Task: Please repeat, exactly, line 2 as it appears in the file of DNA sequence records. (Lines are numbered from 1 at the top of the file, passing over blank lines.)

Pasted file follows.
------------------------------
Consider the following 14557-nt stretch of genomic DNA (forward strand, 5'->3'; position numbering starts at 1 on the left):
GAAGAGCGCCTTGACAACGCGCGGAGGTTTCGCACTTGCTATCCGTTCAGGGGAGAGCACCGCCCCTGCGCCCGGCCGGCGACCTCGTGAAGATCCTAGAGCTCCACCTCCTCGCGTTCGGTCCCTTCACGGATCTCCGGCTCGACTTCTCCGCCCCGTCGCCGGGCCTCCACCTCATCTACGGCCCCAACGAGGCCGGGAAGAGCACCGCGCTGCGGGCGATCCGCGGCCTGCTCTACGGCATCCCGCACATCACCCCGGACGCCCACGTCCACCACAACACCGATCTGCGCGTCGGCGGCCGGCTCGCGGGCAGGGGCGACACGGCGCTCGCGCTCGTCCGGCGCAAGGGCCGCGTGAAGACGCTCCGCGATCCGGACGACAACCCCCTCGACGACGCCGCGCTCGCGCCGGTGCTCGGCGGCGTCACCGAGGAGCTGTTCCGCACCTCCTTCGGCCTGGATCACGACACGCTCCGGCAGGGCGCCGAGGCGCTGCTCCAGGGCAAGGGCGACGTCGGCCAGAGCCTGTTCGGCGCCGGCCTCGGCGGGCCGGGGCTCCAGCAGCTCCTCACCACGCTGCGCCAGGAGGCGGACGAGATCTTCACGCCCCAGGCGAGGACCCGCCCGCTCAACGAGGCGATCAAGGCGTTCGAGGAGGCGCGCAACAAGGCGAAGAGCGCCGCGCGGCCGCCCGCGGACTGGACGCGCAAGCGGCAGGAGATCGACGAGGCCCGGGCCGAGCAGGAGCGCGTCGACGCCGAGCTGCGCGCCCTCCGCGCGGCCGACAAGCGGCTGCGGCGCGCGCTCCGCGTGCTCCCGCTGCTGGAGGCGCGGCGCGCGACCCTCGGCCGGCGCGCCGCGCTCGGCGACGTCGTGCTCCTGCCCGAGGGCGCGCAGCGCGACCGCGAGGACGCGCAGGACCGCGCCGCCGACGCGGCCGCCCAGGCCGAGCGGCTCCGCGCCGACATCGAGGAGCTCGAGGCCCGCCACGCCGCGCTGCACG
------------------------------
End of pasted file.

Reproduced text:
GAAGAGCGCCTTGACAACGCGCGGAGGTTTCGCACTTGCTATCCGTTCAGGGGAGAGCACCGCCCCTGCGCCCGGCCGGCGACCTCGTGAAGATCCTAGAGCTCCACCTCCTCGCGTTCGGTCCCTTCACGGATCTCCGGCTCGACTTCTCCGCCCCGTCGCCGGGCCTCCACCTCATCTACGGCCCCAACGAGGCCGGGAAGAGCACCGCGCTGCGGGCGATCCGCGGCCTGCTCTACGGCATCCCGCACATCACCCCGGACGCCCACGTCCACCACAACACCGATCTGCGCGTCGGCGGCCGGCTCGCGGGCAGGGGCGACACGGCGCTCGCGCTCGTCCGGCGCAAGGGCCGCGTGAAGACGCTCCGCGATCCGGACGACAACCCCCTCGACGACGCCGCGCTCGCGCCGGTGCTCGGCGGCGTCACCGAGGAGCTGTTCCGCACCTCCTTCGGCCTGGATCACGACACGCTCCGGCAGGGCGCCGAGGCGCTGCTCCAGGGCAAGGGCGACGTCGGCCAGAGCCTGTTCGGCGCCGGCCTCGGCGGGCCGGGGCTCCAGCAGCTCCTCACCACGCTGCGCCAGGAGGCGGACGAGATCTTCACGCCCCAGGCGAGGACCCGCCCGCTCAACGAGGCGATCAAGGCGTTCGAGGAGGCGCGCAACAAGGCGAAGAGCGCCGCGCGGCCGCCCGCGGACTGGACGCGCAAGCGGCAGGAGATCGACGAGGCCCGGGCCGAGCAGGAGCGCGTCGACGCCGAGCTGCGCGCCCTCCGCGCGGCCGACAAGCGGCTGCGGCGCGCGCTCCGCGTGCTCCCGCTGCTGGAGGCGCGGCGCGCGACCCTCGGCCGGCGCGCCGCGCTCGGCGACGTCGTGCTCCTGCCCGAGGGCGCGCAGCGCGACCGCGAGGACGCGCAGGACCGCGCCGCCGACGCGGCCGCCCAGGCCGAGCGGCTCCGCGCCGACATCGAGGAGCTCGAGGCCCGCCACGCCGCGCTGCACG